Lexicon is power  ;-)


    I (5.00 / 2) (#4)
    by sas on Sat May 03, 2008 at 01:23:56 PM EST
    read the first sentence of the article, which is a lie.

    Why go further?

    Being "liked better" (5.00 / 5) (#5)
    by misspeach2008 on Sat May 03, 2008 at 01:28:21 PM EST
    is absolutely the criteria for running for Prom King.  I say let's send Obama a crown. Then let's concentrate on choosing the next President of the United States.  He can still run for that, too, but he has to run on his record, the issues and competence.

    Didn't you know (5.00 / 2) (#6)
    by TeresaInSnow2 on Sat May 03, 2008 at 01:30:29 PM EST
    that being better "to have a bear with" makes you a better president?

    Catch up, already!! ;-).


    Before you have a bear. . . (5.00 / 2) (#13)
    by LarryInNYC on Sat May 03, 2008 at 01:34:52 PM EST
    with someone, do you have to be married?

    Result: "Gladly the cross-eyed ." (5.00 / 3) (#18)
    by oculus on Sat May 03, 2008 at 01:38:56 PM EST
    No (5.00 / 3) (#24)
    by TeresaInSnow2 on Sat May 03, 2008 at 01:43:13 PM EST
    But it certaily explains their push for abstinence only education ;-).

    (Okay, I admit, I'm a typo doofus! ;-)


    I'm going to laugh about (5.00 / 5) (#40)
    by eleanora on Sat May 03, 2008 at 02:02:27 PM EST
    "having a bear" all day! Actually, if I have to have a bear with someone, I'd go with Hillary, because she'd probably know what we should do. And then we'd go have a beer or five :)

    My recent most favorite tpyo barely lasted a week (5.00 / 2) (#46)
    by Ellie on Sat May 03, 2008 at 02:16:36 PM EST
    I was still enjoying 'Chicken soap' -- thanks, Maria!! -- when I got this correspondence:

    Dear Sir or Madman


    Only if you arm them (5.00 / 4) (#31)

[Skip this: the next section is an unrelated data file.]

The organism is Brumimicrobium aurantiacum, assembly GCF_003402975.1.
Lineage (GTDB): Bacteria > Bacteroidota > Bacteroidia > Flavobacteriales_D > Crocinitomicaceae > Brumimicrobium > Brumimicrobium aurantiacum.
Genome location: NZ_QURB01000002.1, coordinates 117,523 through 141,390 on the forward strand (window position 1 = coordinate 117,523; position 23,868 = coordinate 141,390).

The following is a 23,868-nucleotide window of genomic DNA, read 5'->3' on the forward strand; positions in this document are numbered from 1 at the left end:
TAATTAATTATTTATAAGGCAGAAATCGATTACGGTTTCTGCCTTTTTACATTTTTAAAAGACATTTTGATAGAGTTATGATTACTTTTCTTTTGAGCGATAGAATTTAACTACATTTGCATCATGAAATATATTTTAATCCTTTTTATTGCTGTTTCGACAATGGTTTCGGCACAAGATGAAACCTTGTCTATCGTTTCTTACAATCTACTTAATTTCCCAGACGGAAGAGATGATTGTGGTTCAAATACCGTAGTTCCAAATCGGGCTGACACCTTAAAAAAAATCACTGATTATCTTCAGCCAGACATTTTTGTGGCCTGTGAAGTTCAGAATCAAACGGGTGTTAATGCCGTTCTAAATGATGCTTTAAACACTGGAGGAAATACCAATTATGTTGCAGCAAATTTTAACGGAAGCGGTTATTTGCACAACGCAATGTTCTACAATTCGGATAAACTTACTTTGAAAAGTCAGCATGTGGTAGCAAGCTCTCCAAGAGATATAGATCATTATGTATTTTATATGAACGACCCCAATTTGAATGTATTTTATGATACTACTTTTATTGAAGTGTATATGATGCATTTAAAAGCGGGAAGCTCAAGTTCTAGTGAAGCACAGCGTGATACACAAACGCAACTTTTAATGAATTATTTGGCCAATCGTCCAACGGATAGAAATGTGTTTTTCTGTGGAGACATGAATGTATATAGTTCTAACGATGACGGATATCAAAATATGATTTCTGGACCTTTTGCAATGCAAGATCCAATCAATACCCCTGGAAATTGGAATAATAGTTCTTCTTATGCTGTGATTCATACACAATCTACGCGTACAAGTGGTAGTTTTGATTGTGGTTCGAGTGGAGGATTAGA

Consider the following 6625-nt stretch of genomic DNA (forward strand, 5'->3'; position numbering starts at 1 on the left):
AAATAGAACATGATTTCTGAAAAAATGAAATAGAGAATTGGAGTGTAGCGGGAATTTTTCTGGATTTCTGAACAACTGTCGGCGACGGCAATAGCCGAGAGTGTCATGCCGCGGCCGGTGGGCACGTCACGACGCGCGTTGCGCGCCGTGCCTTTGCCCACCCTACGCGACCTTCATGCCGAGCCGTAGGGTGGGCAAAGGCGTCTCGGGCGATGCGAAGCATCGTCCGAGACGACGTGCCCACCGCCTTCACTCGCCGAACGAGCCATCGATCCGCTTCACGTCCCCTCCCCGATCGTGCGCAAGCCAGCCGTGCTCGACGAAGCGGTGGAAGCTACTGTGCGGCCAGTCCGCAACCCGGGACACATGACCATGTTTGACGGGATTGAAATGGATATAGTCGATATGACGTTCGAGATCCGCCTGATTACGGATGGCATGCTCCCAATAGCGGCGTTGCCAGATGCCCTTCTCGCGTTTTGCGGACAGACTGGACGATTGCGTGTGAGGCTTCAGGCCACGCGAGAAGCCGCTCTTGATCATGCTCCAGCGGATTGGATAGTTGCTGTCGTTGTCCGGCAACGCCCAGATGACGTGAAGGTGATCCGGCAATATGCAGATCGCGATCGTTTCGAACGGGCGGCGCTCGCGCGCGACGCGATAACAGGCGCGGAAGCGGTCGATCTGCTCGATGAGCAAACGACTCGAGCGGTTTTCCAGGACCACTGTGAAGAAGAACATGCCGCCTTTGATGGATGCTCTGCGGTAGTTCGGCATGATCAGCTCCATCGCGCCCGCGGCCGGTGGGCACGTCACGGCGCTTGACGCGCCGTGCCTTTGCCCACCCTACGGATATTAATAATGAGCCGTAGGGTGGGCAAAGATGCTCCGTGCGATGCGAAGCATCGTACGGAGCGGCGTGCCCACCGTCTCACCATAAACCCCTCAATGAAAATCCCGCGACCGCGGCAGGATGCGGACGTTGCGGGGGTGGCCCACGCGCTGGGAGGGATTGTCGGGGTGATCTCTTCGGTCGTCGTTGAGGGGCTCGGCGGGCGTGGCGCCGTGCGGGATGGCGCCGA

by blogtopus on Sat May 03, 2008 at 01:52:05 PM EST
    and then it's a whole new can of WORMs

    Ha. (none / 0) (#15)
    by oculus on Sat May 03, 2008 at 01:35:41 PM EST
    A Crown Of Thorns Since He Is Perceived (5.00 / 4) (#30)
    by PssttCmere08 on Sat May 03, 2008 at 01:50:55 PM EST
    by his followers as messiah like.

    He needs to promise (none / 0) (#19)
    by riddlerandy on Sat May 03, 2008 at 01:40:09 PM EST
    a gas tax break in every pot

    Probably not (5.00 / 3) (#78)
    by vigkat on Sat May 03, 2008 at 02:55:26 PM EST
    But he definitely needs to give us a clue as to what it is he IS promising.  Vague, generalized references to hope and change, with no substantive guidance as to what exactly that means, is not cutting it -- it simply does not sustain.

    Exactly, even the pundits (5.00 / 1) (#156)
    by JavaCityPal on Sat May 03, 2008 at 06:56:02 PM EST
    keep saying that Hillary and Obama have nearly identical policies (since Obama keeps copying hers, it's no wonder).  So, he should be able to talk directly to the difference...that change he plans.  Rev Wright kept saying, "Change, it is a comin'" so, he apparently knows what Obama is planning.

    The gas tax holiday is a stark difference (none / 0) (#190)
    by Newt on Sun May 04, 2008 at 12:53:58 AM EST
    Why is Hillary, with all her experience, advocating a gas tax holiday that even the experts say would just cause an increase in oil prices?

    For the record, Obama said we need to not let the alternative energy tax breaks expire.  The still powerful Republican Senate Minority is blocking an extension of the alt energy tax breaks.  His direction on this and the pandering gas tax holiday are pretty clear.  Why do you have a hard time understanding the policies Obama proposes?  You could just look them up on his website, they're pretty clear.


    Why does Obama (none / 0) (#200)
    by vigkat on Sun May 04, 2008 at 05:25:08 PM EST
    have such a difficult time verbalizing what he means by hope and change?  His failure to do so causes me to assume he purposely chooses to leave it vague so that others can read into "hope and change" what they choose.

    Better Liked? (none / 0) (#183)
    by cal1942 on Sat May 03, 2008 at 11:40:47 PM EST
    "I do not doubt that Obama is better liked, but I am not at all sure anymore that he is likely to get more VOTES."

    Better liked based on what evidence?

    That claim is as baseless as Charlie Blow's 'absurdity.'


    Nothing But A Hit Piece On Hillary By Blow (5.00 / 2) (#14)
    by MO Blue on Sat May 03, 2008 at 01:35:05 PM EST